Ophthalmologic Manifestations of Onchocerciasis Follow-up

Updated: Oct 16, 2014
  • Author: Debora E Garcia-Zalisnak, MD; Chief Editor: Hampton Roy, Sr, MD  more...
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Follow-up

Further Outpatient Care

Patients who are infected with larvae should receive close follow-up care with their primary care doctors, as well as their ophthalmologists and infectious disease physicians.

Once the acute stage has result, the follow-up depends on the severity of visual loss.

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Further Inpatient Care

Inpatient care is generally unnecessary for onchocerciasis.

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Inpatient & Outpatient Medications

See Medication section.

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Transfer

If adequate healthcare is unavailable, patients with onchocerciasis should ideally be transferred to areas with qualified physicians who are able to promptly treat this disease. Unfortunately, many of the patients affected by onchocerciasis live in remote areas with little or no possibility of fast diagnosis and transfer.

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Deterrence/Prevention

Associations such as the African Programme for Onchocerciasis Control (APOC), OCP, River Blindness Elimination Program from the Carter Center, and organizations such as Sightsavers are working on global prevention of onchocerciasis. They administer community-wide ivermectin and focus on vector control. These measures have been very successful. Approximately 35 million people are no longer at risk for infection, 2 million infected people have been appropriately treated, and blindness has been prevented in over 200,000 people. They also target individual prevention, which includes counseling people to avoid endemic areas, using insect repellent, and wearing protective clothing.

African Programme for Onchocerciasis Control (APOC)

Launched in 1995, this programme focuses on mass distribution of ivermectin through the Ivermectin Distribution Programme. It includes 19 participating countries and empowers communities to fight onchocerciasis in their own villages and aims to treat over 90 million annually, protect 115 million people at risk, and prevent over 40,000 cases of blindness every year. [13]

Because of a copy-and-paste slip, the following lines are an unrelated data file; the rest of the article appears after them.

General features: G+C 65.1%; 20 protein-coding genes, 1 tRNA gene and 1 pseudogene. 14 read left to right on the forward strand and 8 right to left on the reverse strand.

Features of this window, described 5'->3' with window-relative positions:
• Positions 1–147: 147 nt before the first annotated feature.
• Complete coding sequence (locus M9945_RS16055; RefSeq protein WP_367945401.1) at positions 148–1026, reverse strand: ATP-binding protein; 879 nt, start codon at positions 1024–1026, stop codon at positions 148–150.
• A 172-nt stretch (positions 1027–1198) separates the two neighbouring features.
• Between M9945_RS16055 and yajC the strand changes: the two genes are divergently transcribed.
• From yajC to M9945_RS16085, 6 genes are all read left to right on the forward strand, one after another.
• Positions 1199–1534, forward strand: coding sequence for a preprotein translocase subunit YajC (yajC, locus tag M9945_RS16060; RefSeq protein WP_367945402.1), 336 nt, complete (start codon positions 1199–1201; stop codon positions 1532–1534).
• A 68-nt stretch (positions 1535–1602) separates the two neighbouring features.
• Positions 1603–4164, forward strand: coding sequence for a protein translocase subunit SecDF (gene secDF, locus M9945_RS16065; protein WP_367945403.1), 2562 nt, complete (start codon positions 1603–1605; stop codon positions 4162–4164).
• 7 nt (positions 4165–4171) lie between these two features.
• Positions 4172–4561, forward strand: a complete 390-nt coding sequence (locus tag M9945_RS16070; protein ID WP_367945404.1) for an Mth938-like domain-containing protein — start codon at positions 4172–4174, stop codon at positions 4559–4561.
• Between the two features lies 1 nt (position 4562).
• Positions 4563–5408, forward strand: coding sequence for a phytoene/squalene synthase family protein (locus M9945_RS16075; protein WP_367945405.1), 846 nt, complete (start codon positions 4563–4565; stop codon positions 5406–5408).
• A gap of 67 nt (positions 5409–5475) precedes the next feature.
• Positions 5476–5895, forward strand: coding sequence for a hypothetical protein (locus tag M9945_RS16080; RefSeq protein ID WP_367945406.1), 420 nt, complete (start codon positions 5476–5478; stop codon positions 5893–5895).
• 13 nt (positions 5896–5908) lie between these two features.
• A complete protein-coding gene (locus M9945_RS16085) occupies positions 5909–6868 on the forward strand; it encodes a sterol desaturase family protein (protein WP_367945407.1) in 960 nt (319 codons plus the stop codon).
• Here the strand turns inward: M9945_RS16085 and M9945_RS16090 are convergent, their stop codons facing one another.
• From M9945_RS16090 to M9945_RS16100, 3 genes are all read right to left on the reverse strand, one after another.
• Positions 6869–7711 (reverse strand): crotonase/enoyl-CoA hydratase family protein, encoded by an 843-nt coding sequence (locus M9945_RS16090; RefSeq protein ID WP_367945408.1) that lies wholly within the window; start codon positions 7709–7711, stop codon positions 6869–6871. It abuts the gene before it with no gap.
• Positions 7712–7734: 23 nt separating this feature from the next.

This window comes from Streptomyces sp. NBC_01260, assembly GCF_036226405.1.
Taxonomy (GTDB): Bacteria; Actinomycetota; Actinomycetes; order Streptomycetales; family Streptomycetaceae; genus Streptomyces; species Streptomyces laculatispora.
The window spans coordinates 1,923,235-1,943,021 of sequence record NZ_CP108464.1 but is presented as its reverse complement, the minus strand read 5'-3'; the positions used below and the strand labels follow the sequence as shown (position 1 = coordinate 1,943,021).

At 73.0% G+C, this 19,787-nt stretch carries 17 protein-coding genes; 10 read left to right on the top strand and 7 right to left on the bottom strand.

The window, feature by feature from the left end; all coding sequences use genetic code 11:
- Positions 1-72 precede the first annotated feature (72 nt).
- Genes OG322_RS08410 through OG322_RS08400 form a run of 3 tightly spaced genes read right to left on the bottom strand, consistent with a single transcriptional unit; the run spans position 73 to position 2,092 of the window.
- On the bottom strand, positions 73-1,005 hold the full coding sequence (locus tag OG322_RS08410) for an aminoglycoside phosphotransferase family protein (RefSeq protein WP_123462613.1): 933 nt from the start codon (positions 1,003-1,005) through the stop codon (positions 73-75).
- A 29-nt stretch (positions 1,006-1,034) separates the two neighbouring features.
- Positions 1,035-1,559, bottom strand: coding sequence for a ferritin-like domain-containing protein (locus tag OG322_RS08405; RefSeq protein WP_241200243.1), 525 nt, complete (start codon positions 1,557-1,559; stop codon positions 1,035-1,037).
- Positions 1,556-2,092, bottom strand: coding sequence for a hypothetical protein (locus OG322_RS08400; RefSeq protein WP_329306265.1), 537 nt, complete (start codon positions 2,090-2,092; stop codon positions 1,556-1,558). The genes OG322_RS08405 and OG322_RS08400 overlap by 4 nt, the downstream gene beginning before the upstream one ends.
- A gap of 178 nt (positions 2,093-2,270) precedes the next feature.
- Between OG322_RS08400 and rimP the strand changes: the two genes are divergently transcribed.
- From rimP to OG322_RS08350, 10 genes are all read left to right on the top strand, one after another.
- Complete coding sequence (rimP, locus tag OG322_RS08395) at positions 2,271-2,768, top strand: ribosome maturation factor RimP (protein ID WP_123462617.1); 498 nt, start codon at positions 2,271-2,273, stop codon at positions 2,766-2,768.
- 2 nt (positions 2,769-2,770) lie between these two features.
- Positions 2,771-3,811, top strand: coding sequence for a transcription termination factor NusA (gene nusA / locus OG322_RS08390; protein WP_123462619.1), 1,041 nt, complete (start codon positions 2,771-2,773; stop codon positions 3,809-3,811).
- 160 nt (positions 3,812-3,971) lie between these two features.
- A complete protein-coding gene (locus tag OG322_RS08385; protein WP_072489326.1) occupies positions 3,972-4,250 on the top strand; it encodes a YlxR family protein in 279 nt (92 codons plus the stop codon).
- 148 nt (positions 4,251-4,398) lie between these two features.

Onchocerciasis Control Programme

This was launched by the WHO in 1974 in collaboration with the United Nations Development Programme, the World Bank, and the Food and Agriculture Organization to protect 30 million people from onchocerciasis in 11 countries.

Its focus was initially on spraying insecticides via helicopters and aircrafts over the endemic blackflies areas.

In 1987, Merck & Co., Inc. donated Mectizan (ivermectin) and the focus changed to treatment of the disease alone.

The OCP finished in 2002 after virtually eradicating the transmission of disease in all participating countries except Sierra Leone, where the program was interrupted by a civil war. They prevented 600,000 cases of blindness, 18 million children born in now disease-free areas were spared of the disease, and 25 million hectares of land are now safe for cultivation and settlement. [13]

River Blindness Elimination Program of the Carter Center

This aims to eliminate river blindness from 11 countries in Latin America. They focus on health education and distribution of Mectizan, donated by Merck. This program works through the Onchocerciasis Elimination Program for the Americas (OEPA) to eliminate the disease in pockets of Brazil, Colombia, Ecuador, Guatemala, Mexico, and Venezuela. To date, they have distributed more than 170 million treatments of Mectizan in Africa and Latin America, interrupted transmission in 11 foci of the 13 endemic areas in Latin America, stopped transmission from 8 of 18 endemic areas in Uganda, and eradicated river blindness in Abu Hamad, Sudan. In 2013, Colombia became the first American country to eliminate onchocerciasis. [12]

Vaccination

The prospect for the development of a vaccine against onchocerciasis is hindered by the fact that antigens of O volvulus are complex and show extensive cross-reactivity with other filaria parasites of humans and animals. Challenges to development of the vaccine include development of field-usable immunodiagnostic tests to enable quantification of worm burdens in infected patients and research using immunology and molecular biology to develop a vaccine against O volvulus. [14]

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Complications

Potential complications of onchocerciasis include the following:

  • Dermatitis, skin atrophy, depigmentation
  • Lymphadenitis and chronic lymphadenopathy
  • Blindness caused by keratitis, corneal pannus or fibrosis, chorioretinitis, glaucoma, or optic atrophy
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Prognosis

The prognosis in individuals with onchocerciasis depends on the stage of infection. If it is identified and treated early, blindness can be effectively prevented.

Globally, multiple efforts are being made for the prevention and community-based treatment of onchocerciasis (see Prevention). After parts of Uganda and Sudan were officially announced as onchocerciasis-free, there has been a surge of hope that this can continue to the remaining endemic areas. At present, however, this devastating disease has significant socioeconomic and public health effects and is still an important world health problem.

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Patient Education

Training local experts, who would assume responsibility for human and vector population surveillance, is important.

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